Some time ago Marc Shapiro posted, and tried to make sense of, an allegation that R. Esriel Hildesheimer's son married a gentile. The reference was to a short piece by Gotthard Deutsch published in the 6.26.1914 issue of the Jewish Chronicle. The letter was in response to a rhetorical question by an Orthodox rabbi to the effect "Are the children of the original German reformers Jews to-day?" Deutsch replies that many are, and conversely, the descendants of many staunchly Orthodox opponents of reform aren't, and in addition many famous apostates, such as C. D. Ginsburg and Moses Margoliouth, stemmed from traditional eastern European batei midrash, and not reform circles. In discussing the demise of Sabbath observance, he disputes the contention that its cause was Reform, but a combination of economic circumstances combined with a lack of will to sacrifice, and he recalls his boyhood some 40 years earlier: "In my native place, a little town in Moravia . . . the Shamash would go through the Judengasse on Friday evening and call out "Kabolas Shabbos." Then everybody would close his store." Even those who transacted business did so secretly, admitting important customers in through back doors. Today, he writes, all stores in his native town remain open.
I reproduce the whole piece below:
Here is a picture of Jakob Rosanes (1842-1922), the mathemetician and chess master grandson of Rabbi Akiva Eger referred to whose children converted:
Here's a notice from the same newspaper, 1884, about Rabbi Akiva Eger's great-grandson graduating from a Russian university (read carefully for a cool reference to Tolstoy):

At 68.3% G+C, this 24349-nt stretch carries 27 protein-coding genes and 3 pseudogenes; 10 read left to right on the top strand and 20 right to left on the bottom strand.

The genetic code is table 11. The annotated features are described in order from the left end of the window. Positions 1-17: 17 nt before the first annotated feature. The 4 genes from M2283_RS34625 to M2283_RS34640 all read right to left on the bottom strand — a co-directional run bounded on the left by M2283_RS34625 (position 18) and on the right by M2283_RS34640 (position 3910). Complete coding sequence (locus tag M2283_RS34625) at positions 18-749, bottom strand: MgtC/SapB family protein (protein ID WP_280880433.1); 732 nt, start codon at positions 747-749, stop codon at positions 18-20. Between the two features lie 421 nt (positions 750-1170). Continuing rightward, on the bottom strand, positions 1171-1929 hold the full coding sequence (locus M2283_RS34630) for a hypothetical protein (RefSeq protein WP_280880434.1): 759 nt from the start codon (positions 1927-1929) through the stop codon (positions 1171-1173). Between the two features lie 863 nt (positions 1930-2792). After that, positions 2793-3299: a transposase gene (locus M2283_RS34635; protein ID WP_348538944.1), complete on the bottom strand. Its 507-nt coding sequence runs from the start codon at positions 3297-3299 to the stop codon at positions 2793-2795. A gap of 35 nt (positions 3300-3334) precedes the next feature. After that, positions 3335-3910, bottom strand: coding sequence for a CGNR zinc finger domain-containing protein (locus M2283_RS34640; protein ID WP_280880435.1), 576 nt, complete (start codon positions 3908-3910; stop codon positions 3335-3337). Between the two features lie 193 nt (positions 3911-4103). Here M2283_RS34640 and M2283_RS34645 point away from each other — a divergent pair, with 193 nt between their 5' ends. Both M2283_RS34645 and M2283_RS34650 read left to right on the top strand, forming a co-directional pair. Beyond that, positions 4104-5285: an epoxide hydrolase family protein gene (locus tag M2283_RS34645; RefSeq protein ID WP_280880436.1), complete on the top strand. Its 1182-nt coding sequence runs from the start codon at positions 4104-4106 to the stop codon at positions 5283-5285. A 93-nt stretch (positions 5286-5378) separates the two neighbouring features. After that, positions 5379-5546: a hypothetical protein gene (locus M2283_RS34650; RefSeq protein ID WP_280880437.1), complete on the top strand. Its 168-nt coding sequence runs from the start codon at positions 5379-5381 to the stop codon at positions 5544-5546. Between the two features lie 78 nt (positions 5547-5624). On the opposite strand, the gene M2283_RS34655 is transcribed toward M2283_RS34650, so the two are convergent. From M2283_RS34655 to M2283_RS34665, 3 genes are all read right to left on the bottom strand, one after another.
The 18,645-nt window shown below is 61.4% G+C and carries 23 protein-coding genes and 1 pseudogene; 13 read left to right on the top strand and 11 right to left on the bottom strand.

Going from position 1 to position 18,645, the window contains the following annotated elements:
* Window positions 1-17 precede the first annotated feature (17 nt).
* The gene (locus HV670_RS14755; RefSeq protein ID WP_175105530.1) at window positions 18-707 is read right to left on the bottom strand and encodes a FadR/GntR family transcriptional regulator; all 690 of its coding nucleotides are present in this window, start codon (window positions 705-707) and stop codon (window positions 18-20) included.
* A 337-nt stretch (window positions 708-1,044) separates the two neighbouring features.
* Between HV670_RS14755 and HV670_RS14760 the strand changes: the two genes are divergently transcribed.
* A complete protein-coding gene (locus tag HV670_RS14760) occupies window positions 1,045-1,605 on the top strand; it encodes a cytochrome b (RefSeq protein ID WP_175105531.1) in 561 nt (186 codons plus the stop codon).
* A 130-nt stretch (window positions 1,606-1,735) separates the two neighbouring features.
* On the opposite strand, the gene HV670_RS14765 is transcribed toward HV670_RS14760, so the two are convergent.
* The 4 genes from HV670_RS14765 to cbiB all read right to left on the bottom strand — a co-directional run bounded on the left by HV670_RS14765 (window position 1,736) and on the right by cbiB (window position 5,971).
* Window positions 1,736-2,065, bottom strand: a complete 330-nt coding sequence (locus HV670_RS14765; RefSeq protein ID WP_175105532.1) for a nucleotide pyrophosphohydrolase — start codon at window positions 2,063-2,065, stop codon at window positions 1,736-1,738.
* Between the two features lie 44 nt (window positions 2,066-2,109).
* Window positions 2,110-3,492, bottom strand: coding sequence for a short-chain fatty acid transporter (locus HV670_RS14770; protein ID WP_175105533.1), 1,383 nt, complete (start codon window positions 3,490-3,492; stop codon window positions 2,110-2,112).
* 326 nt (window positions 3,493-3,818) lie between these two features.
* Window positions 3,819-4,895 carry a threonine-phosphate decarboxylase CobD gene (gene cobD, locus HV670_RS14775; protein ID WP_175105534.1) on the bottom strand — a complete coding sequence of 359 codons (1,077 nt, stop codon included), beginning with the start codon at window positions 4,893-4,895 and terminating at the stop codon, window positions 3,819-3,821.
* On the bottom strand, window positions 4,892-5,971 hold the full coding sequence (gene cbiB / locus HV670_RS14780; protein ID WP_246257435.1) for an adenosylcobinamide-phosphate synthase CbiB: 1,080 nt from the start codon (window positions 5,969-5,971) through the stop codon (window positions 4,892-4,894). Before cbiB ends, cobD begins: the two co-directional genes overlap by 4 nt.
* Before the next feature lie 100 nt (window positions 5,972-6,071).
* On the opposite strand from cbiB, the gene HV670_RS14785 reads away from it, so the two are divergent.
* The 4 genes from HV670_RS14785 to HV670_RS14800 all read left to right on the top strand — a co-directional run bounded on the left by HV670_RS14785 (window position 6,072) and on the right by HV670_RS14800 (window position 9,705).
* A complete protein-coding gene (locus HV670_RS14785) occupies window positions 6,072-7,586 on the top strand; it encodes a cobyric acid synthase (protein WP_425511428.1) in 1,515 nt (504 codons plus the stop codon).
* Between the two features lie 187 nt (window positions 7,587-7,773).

I am reminded of Rabbi Avi Shafran's 1986 words (The Enigma of Moses Mendelssohn, The Jewish Observer 12/86):
". . . as it is often noted, [Moses Mendelssohn's] children converted to Catholicism or Protestantism -- all but one, his oldest son, Joseph. With the security of hindsight we often tend to hastily indict the man on the mere evidence of his children's choices, yet me must remember that thousands of Jews of that era, beckoned by the sirens of justice and egalitarianism, made similar choices, choices of convenience of confusion, and many of them can, disturbingly, be traced to parents of blemishless reputation. Siyata d'Shmaya -- Divine assistance -- in one's children is not just a factor, but the overwhelming one. Furthermore, to see the child as the invariable outcome and reflection of the parent would yield to the suspicious slandering of Avraham Avinu as Yishmael's progenitor, and Yitzchak as Eisav's. " The following paragraph essentially backtracks and reverts to the typical trope, but at least admits that it's essentially symbolism. "On the other hand, there is without doubt, something nebulous but distinctly disturbing about the end of Mendelssohn's family's identification with the Jewish people."
In the mea culpa (on the part of Dr. Ernst Bodenheimer, Chairman of the JO Editorial Board) and smackdown (on the part of Rabbi Yaakov Perlow, Novominsker Rebbe) in the next issue we find the statement that "The search for hidden flaws and for clues to the apostasy of his children wrongly dignifies the man and ignores the main lessons to be learned from the Mendelssohn era." Essentially, they are that Mendelssohn's life was "the centerpiece in a sea of spiritual corruption," and he too reiterates that Mendelssohn is basically just a symbol, and therefore a מסית ומדיח whether willingly or not, which is the "harsh sentence that the Judge of history -- and Torah Jews -- imposed upon him.